No Longer Made: IWC Pilot's Watch Chronograph Ref. 3706 Hands-On No Longer Made: IWC Pilot's Watch Chronograph Ref. 3706 Hands-On

The IWC Pilot’s Watch Chronograph Ref. 3706 undoubtedly marks a high point for pilot’s watches and chronographs in the post-Quartz revolution years in which it was introduced. An exercise in purpose-driven design, I really just find it to be one cool watch. Like Weezer’s eponymous debut blue album that was also released in 1994, it gets to the roots of what makes a hit and distills it into an amazing package. And though you’re glad they’re still around today, it’s a version that’s drastically different and more “mainstream” than that first masterpiece.

No Longer Made: IWC Pilot's Watch Chronograph Ref. 3706 Hands-On

No Longer Made: IWC Pilot's Watch Chronograph Ref. 3706 Hands-On

Looking around at currently available examples of the 3706, most are in that ~$3,500 range, give or take a few hundred dollars. That’s about $1,500-$2,000 less than a new pilot’s watch chronograph goes for, though they are really are two fundamentally different products. A while back I did a Cost of Entry article on the IWC Pilot’s Watch Mark XVIII, which, as a base model for the brand just got its priced bumped $200 to $4,150. It’s hard to dispute the refinements and benefits of a new IWC watch, but I also believe that having more awareness of modern classics like thee Ref. 3706 is nothing but a boon to both to the brand and the watch enthusiast community. You can browse the inventory of currently available IWC Pilot’s Watch Chronograph Ref. 3706 watches here.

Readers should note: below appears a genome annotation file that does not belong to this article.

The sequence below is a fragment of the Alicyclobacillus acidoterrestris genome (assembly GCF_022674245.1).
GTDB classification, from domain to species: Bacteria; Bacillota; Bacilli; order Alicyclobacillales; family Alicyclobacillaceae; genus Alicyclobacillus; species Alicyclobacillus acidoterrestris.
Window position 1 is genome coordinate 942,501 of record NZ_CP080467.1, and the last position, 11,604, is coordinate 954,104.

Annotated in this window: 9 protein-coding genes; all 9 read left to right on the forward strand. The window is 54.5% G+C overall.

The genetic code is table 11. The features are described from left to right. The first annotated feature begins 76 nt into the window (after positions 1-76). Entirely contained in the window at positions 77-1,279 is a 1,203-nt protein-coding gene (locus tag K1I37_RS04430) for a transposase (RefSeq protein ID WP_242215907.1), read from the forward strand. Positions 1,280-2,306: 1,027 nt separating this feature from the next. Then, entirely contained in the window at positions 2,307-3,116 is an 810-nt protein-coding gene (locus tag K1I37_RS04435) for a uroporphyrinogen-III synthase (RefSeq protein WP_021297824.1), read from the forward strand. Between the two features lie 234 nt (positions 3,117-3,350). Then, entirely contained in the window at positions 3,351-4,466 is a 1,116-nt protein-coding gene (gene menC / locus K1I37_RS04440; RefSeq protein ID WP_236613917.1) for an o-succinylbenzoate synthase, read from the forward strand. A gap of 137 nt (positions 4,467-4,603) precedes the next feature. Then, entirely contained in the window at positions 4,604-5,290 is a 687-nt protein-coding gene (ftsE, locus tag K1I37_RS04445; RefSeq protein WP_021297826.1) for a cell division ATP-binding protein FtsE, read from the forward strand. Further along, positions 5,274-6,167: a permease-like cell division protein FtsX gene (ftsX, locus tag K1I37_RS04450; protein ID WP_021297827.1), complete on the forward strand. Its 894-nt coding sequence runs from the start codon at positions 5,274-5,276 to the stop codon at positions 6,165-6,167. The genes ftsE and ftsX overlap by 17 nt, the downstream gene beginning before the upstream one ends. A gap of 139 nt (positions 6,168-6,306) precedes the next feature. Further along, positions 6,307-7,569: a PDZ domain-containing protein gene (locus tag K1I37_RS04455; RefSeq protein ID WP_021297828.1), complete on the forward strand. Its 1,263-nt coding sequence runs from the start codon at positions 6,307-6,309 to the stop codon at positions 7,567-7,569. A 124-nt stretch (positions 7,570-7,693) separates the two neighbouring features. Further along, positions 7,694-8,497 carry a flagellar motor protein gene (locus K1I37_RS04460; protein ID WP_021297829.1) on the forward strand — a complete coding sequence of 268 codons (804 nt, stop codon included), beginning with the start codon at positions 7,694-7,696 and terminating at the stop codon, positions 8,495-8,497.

Watch Brands

Explore

Comments

Disqus Debug thread_id: 7757942876

  • Joe

    First paragraph: isn’t IWC Swiss (with some American roots)?

    Still reading through but the photos are very nice 🙂

  • Lingua Franca

    I have one of these. The excellent “brick” bracelet also deserves a mention.

    https://cdn.shopify.com/s/files/1/0049/6218/9410/files/ig-05_orig.jpg?v=1563450847

  • Mikita

    25 years passed since 1994 – not a joke. From the times when IWC were more tools than luxury items, but pretty close to the transition period.

  • Bilal Khan

    Erp, meant to write “German side of Switzerland” before naming the Doppelchronograph. Probably spent too long on shooting/editing photos before I wrote the article!

    • Joe

      The photos are great!
      Did I say that already? 🙂

  • Independent_George

    Those links just hangin’ out . . .

  • Joe

    I really like those squared-off hour hands 🙂

    • Agnar Sidhu

      Yeah, I’m guessing a lot of people do given it’s history.

  • NaJo

    I dont like boxed hr hand as if somebody chopped it off. Also dont understand the idea of timepiece becoming classic when stopped production; it could be because its not liked and not sold many! And now we pay $3k for an old valijoux. All german brands with real wwii history has got valijoux offerings with original design e.g. damasko flieger chrono.

    Iwc is lame in using eta in lower range models and that too without modifications i.e. same old 38-42 hr pr! Fooling customers just for iwc on the dial…Even tag has gone over that with their latest silicon bl sp autavia.

  • ray h.

    No longer made is an invitation to over charge for you used scratched up watch that very few wanted when it was being made. The karma in this “hobby” is pretty dark.

  • Drop files here or
    Accepted file types: jpg, png.